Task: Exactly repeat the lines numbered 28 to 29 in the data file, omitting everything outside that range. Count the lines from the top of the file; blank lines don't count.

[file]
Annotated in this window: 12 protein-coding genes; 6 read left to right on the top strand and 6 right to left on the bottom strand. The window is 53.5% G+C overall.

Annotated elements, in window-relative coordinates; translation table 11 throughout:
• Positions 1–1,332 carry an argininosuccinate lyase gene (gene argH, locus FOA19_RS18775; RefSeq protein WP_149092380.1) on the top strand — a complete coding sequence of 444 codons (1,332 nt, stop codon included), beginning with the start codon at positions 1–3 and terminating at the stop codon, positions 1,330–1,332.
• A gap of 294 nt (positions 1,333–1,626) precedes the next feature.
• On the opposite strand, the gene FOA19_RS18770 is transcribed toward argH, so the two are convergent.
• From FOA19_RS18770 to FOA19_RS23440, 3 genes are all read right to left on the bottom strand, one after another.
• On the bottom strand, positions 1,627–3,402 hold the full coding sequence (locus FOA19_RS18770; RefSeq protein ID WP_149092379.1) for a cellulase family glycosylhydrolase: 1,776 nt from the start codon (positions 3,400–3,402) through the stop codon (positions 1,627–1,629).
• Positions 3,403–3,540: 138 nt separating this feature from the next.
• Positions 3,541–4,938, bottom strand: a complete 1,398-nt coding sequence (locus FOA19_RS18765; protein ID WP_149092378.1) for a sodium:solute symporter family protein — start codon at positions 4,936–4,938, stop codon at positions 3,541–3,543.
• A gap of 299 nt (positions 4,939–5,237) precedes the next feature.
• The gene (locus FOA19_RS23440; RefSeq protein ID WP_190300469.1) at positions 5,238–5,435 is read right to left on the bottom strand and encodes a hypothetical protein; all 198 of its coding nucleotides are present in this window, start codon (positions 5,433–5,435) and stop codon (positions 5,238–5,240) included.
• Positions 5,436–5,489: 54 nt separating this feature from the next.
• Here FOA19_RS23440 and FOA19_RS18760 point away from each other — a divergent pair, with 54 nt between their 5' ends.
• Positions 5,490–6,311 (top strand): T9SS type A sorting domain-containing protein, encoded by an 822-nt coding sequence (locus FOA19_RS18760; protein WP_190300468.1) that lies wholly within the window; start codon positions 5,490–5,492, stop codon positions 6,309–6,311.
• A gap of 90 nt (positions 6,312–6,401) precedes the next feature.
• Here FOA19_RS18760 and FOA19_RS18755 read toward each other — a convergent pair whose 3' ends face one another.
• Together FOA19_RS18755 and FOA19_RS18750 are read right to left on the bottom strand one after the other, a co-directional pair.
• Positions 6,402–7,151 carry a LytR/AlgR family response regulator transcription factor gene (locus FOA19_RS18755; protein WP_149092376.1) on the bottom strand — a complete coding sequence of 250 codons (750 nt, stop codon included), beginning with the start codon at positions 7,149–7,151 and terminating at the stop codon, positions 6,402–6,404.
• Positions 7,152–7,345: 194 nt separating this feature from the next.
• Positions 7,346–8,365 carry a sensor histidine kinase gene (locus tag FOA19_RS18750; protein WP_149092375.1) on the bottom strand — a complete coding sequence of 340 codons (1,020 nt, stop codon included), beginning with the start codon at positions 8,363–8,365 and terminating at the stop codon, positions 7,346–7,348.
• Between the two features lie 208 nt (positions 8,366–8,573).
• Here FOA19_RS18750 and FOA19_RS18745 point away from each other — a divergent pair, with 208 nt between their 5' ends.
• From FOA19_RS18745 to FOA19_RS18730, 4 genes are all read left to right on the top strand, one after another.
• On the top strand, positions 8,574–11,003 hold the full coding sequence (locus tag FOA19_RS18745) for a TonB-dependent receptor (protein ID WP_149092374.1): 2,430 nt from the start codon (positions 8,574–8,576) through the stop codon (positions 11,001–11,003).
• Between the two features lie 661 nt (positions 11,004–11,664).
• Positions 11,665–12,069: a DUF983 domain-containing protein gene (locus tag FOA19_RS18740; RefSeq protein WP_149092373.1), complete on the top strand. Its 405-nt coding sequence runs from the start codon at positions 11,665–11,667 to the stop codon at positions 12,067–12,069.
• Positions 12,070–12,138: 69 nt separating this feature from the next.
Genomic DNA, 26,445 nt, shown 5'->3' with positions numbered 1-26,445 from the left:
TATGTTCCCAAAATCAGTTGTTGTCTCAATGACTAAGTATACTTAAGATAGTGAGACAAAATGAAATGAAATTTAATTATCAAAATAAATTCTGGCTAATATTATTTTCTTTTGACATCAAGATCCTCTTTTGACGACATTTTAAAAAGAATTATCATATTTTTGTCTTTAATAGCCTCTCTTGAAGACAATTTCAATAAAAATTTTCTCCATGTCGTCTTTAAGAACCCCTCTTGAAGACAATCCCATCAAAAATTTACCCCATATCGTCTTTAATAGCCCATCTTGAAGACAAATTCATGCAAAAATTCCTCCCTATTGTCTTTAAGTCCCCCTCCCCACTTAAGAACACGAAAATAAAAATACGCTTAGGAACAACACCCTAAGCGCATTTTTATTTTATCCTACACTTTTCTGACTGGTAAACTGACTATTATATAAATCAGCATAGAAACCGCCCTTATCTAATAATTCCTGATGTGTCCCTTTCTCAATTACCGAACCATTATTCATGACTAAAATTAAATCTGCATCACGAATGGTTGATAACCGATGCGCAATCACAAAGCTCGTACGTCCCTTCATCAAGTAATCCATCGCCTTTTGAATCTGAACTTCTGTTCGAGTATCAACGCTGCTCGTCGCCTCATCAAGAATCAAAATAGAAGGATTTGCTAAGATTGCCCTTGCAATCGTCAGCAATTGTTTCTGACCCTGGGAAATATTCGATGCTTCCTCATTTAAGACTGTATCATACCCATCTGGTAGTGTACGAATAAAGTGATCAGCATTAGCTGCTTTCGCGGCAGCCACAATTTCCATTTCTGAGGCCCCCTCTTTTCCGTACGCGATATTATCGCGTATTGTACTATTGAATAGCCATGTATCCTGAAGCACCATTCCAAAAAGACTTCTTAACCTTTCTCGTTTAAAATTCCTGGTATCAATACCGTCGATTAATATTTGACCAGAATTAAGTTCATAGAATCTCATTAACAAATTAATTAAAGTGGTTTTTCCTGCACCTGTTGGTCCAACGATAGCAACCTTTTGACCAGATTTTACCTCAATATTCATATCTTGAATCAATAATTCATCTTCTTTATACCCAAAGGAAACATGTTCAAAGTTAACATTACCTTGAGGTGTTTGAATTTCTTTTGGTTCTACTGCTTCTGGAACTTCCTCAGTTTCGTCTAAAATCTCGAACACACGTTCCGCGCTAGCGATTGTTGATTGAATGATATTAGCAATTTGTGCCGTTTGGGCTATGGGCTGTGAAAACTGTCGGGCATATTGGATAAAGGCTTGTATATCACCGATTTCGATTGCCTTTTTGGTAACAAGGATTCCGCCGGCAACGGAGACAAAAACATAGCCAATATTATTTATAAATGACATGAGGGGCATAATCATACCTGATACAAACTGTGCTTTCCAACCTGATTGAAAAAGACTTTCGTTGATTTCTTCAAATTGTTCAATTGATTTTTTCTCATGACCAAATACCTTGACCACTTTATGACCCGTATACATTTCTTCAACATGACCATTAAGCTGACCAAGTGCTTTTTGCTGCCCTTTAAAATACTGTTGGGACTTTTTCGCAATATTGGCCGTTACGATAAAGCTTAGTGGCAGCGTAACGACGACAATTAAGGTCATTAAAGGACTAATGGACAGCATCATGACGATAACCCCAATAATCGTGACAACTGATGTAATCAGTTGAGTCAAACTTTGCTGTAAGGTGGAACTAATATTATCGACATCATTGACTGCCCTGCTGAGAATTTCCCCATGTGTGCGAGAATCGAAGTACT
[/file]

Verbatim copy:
Genomic DNA, 26,445 nt, shown 5'->3' with positions numbered 1-26,445 from the left:
TATGTTCCCAAAATCAGTTGTTGTCTCAATGACTAAGTATACTTAAGATAGTGAGACAAAATGAAATGAAATTTAATTATCAAAATAAATTCTGGCTAATATTATTTTCTTTTGACATCAAGATCCTCTTTTGACGACATTTTAAAAAGAATTATCATATTTTTGTCTTTAATAGCCTCTCTTGAAGACAATTTCAATAAAAATTTTCTCCATGTCGTCTTTAAGAACCCCTCTTGAAGACAATCCCATCAAAAATTTACCCCATATCGTCTTTAATAGCCCATCTTGAAGACAAATTCATGCAAAAATTCCTCCCTATTGTCTTTAAGTCCCCCTCCCCACTTAAGAACACGAAAATAAAAATACGCTTAGGAACAACACCCTAAGCGCATTTTTATTTTATCCTACACTTTTCTGACTGGTAAACTGACTATTATATAAATCAGCATAGAAACCGCCCTTATCTAATAATTCCTGATGTGTCCCTTTCTCAATTACCGAACCATTATTCATGACTAAAATTAAATCTGCATCACGAATGGTTGATAACCGATGCGCAATCACAAAGCTCGTACGTCCCTTCATCAAGTAATCCATCGCCTTTTGAATCTGAACTTCTGTTCGAGTATCAACGCTGCTCGTCGCCTCATCAAGAATCAAAATAGAAGGATTTGCTAAGATTGCCCTTGCAATCGTCAGCAATTGTTTCTGACCCTGGGAAATATTCGATGCTTCCTCATTTAAGACTGTATCATACCCATCTGGTAGTGTACGAATAAAGTGATCAGCATTAGCTGCTTTCGCGGCAGCCACAATTTCCATTTCTGAGGCCCCCTCTTTTCCGTACGCGATATTATCGCGTATTGTACTATTGAATAGCCATGTATCCTGAAGCACCATTCCAAAAAGACTTCTTAACCTTTCTCGTTTAAAATTCCTGGTATCAATACCGTCGATTAATATTTGACCAGAATTAAGTTCATAGAATCTCATTAACAAATTAATTAAAGTGGTTTTTCCTGCACCTGTTGGTCCAACGATAGCAACCTTTTGACCAGATTTTACCTCAATATTCATATCTTGAATCAATAATTCATCTTCTTTATACCCAAAGGAAACATGTTCAAAGTTAACATTACCTTGAGGTGTTTGAATTTCTTTTGGTTCTACTGCTTCTGGAACTTCCTCAGTTTCGTCTAAAATCTCGAACACACGTTCCGCGCTAGCGATTGTTGATTGAATGATATTAGCAATTTGTGCCGTTTGGGCTATGGGCTGTGAAAACTGTCGGGCATATTGGATAAAGGCTTGTATATCACCGATTTCGATTGCCTTTTTGGTAACAAGGATTCCGCCGGCAACGGAGACAAAAACATAGCCAATATTATTTATAAATGACATGAGGGGCATAATCATACCTGATACAAACTGTGCTTTCCAACCTGATTGAAAAAGACTTTCGTTGATTTCTTCAAATTGTTCAATTGATTTTTTCTCATGACCAAATACCTTGACCACTTTATGACCCGTATACATTTCTTCAACATGACCATTAAGCTGACCAAGTGCTTTTTGCTGCCCTTTAAAATACTGTTGGGACTTTTTCGCAATATTGGCCGTTACGATAAAGCTTAGTGGCAGCGTAACGACGACAATTAAGGTCATTAAAGGACTAATGGACAGCATCATGACGATAACCCCAATAATCGTGACAACTGATGTAATCAGTTGAGTCAAACTTTGCTGTAAGGTGGAACTAATATTATCGACATCATTGACTGCCCTGCTGAGAATTTCCCCATGTGTGCGAGAATCGAAGTACT